Monday, August 03, 2015

Time For a Long Overdue Talk About Pittsburgh"s Waterfront Stadiums

No time to do a long post about this yet.

To a very large extent, the shift in my posts towards local planning and design issues reflects a disgust and foreboding about the impact of ant-urban policies. 

Pittsburgh as a small city, with specific geographic constraints simply can't afford to waste taxable property.

When I arrived 11 years ago,  the average city resident might have thought the city was lucky to have any development, or economic activity of any kind. Without our benevolent team owners, who would want to visit, work or live in our ugly, post industrial city. What is good for them, surely must be good for us? Um.... perhaps not.

With parking on North Shore in flux, developer gets extension on apartments

After two years, a developer might be allowed to build a 9 story 250 unit apartment building next to PNC Park IF They Replace 531 Parking Spaces Lost.

Which is more important to the teams, surface parking for occasional fans or actual taxable development?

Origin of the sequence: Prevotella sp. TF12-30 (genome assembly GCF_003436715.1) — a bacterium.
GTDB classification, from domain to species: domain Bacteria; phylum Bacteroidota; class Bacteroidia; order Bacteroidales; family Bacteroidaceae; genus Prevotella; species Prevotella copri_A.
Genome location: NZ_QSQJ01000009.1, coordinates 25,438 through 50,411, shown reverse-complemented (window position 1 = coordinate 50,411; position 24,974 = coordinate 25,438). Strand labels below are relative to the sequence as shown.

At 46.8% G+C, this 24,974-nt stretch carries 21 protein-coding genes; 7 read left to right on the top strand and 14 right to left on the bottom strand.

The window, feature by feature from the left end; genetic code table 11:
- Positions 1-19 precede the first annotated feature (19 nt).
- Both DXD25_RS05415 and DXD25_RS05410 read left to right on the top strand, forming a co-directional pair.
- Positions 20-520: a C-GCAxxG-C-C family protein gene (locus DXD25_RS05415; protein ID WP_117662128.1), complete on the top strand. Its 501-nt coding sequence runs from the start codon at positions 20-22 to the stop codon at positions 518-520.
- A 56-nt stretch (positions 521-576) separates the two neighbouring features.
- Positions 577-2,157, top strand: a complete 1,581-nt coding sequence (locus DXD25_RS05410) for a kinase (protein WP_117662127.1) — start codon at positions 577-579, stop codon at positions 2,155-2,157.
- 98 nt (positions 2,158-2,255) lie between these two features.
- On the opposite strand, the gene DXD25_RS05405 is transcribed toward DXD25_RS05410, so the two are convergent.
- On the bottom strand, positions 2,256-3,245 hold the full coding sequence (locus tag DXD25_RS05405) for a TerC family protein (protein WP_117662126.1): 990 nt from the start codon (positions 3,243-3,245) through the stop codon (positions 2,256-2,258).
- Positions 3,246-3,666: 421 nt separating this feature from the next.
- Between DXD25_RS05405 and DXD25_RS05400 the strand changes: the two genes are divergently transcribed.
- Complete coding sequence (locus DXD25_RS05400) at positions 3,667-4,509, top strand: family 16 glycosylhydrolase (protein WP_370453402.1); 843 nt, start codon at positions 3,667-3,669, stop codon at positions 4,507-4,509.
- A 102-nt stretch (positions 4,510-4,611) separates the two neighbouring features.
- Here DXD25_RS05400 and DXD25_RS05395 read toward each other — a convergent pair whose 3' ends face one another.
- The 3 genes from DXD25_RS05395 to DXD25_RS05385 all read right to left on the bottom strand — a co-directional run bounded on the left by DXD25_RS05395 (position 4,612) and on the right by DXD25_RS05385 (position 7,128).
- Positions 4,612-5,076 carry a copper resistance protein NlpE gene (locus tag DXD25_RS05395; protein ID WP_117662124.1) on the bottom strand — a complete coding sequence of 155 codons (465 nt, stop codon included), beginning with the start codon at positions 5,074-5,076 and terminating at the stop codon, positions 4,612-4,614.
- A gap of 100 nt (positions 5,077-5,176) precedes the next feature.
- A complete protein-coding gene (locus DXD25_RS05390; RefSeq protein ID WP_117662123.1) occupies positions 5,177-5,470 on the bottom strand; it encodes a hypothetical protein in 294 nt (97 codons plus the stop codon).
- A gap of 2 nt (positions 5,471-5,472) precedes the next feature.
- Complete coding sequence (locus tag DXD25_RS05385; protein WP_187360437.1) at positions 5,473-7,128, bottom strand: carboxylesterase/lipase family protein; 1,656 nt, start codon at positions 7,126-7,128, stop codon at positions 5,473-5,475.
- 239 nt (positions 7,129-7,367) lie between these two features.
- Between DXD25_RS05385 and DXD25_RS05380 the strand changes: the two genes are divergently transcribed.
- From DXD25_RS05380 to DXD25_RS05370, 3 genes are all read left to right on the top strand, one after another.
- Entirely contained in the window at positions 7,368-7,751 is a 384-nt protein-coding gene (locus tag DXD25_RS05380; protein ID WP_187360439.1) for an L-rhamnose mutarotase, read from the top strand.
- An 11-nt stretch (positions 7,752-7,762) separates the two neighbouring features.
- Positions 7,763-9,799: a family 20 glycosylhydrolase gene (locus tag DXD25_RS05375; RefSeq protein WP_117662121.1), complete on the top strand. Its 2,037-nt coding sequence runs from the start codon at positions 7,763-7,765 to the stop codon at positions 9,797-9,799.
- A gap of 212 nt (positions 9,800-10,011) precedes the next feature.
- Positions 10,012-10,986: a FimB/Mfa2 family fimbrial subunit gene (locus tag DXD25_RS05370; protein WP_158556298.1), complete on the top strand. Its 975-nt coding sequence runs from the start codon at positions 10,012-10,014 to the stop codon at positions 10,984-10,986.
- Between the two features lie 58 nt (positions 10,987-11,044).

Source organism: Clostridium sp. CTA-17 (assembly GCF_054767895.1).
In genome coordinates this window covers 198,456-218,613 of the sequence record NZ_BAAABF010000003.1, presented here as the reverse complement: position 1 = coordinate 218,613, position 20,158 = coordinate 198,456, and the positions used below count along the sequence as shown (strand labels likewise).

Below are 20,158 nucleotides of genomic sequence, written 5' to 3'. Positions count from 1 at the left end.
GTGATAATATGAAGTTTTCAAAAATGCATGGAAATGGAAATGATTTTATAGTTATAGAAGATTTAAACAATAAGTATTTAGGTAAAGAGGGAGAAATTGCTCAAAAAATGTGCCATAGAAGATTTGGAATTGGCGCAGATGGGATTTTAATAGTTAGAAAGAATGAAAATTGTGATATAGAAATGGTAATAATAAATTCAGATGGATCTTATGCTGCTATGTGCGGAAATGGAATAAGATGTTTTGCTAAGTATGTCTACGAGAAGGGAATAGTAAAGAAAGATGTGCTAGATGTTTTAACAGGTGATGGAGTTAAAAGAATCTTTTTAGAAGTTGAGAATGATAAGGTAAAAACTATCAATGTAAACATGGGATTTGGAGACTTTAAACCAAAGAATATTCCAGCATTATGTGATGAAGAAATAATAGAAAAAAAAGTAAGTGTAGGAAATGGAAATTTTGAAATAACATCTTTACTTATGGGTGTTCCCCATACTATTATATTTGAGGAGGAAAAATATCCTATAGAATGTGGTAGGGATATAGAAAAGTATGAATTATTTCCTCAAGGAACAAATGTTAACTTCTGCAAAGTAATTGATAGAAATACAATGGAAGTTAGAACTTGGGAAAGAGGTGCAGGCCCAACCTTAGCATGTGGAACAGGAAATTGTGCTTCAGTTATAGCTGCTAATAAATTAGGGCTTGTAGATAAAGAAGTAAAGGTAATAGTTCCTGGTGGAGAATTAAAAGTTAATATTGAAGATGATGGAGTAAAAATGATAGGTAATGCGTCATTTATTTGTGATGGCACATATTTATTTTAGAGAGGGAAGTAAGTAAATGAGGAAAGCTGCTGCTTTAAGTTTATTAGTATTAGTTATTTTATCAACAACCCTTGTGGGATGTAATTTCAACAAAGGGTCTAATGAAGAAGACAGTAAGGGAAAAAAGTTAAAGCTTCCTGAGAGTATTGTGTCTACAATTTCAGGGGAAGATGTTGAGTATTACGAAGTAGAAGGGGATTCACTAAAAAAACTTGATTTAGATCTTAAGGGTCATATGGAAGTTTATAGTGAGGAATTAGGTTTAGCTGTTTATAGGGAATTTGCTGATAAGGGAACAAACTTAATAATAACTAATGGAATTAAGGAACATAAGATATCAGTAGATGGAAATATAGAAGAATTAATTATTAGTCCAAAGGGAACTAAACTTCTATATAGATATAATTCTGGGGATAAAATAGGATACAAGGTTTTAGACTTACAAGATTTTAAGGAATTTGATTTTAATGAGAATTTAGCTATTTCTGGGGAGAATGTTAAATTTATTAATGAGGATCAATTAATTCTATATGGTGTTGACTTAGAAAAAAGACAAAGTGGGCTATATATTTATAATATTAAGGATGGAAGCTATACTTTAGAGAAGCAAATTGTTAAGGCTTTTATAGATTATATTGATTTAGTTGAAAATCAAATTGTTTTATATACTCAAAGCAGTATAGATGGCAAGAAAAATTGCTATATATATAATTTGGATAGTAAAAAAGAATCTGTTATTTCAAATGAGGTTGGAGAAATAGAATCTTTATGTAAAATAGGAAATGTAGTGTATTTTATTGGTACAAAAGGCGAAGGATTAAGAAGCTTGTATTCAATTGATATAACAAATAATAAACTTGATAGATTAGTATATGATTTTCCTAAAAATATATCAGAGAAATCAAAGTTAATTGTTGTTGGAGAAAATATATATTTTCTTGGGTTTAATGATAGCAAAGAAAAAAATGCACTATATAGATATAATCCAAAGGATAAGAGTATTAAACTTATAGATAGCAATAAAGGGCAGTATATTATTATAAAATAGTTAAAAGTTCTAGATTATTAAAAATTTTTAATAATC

"The stadium authority is required to replace parking under its option agreement with the Pirates, the Steelers and Continental to develop the land between the two sports facilities."

Meaning that taxpayers will likely have to pay for another huge expansion of another huge, hideous parking garage. 

No surprise that actual, livable residential construction is booming in the East End and other places far away from the stadiums.

Meanwhile the specter of gentrification becomes more visible.

Recent Penn Plaza evictions highlight East Liberty's severe lack of affordable housing 

Duh, who would have seen this coming? Certainly, not the new so called, progressive mayor who has so far kissed the ring of any and all team demands.

“It’s critical because if we’re going to be an inclusive city and a city that allows for all income ranges to live here and prosper, you’re always going to need some affordable housing,” he said. “It’s really a conversation that is very timely, that is very needed.”
Followed by a call for the same kind of subsidies and policies that have helped make housing so affordable in New York, Boston and San Francisco.

How about  the city, state and federal government start by not helping sports teams turn the city into a parking lot for occasional fans. 

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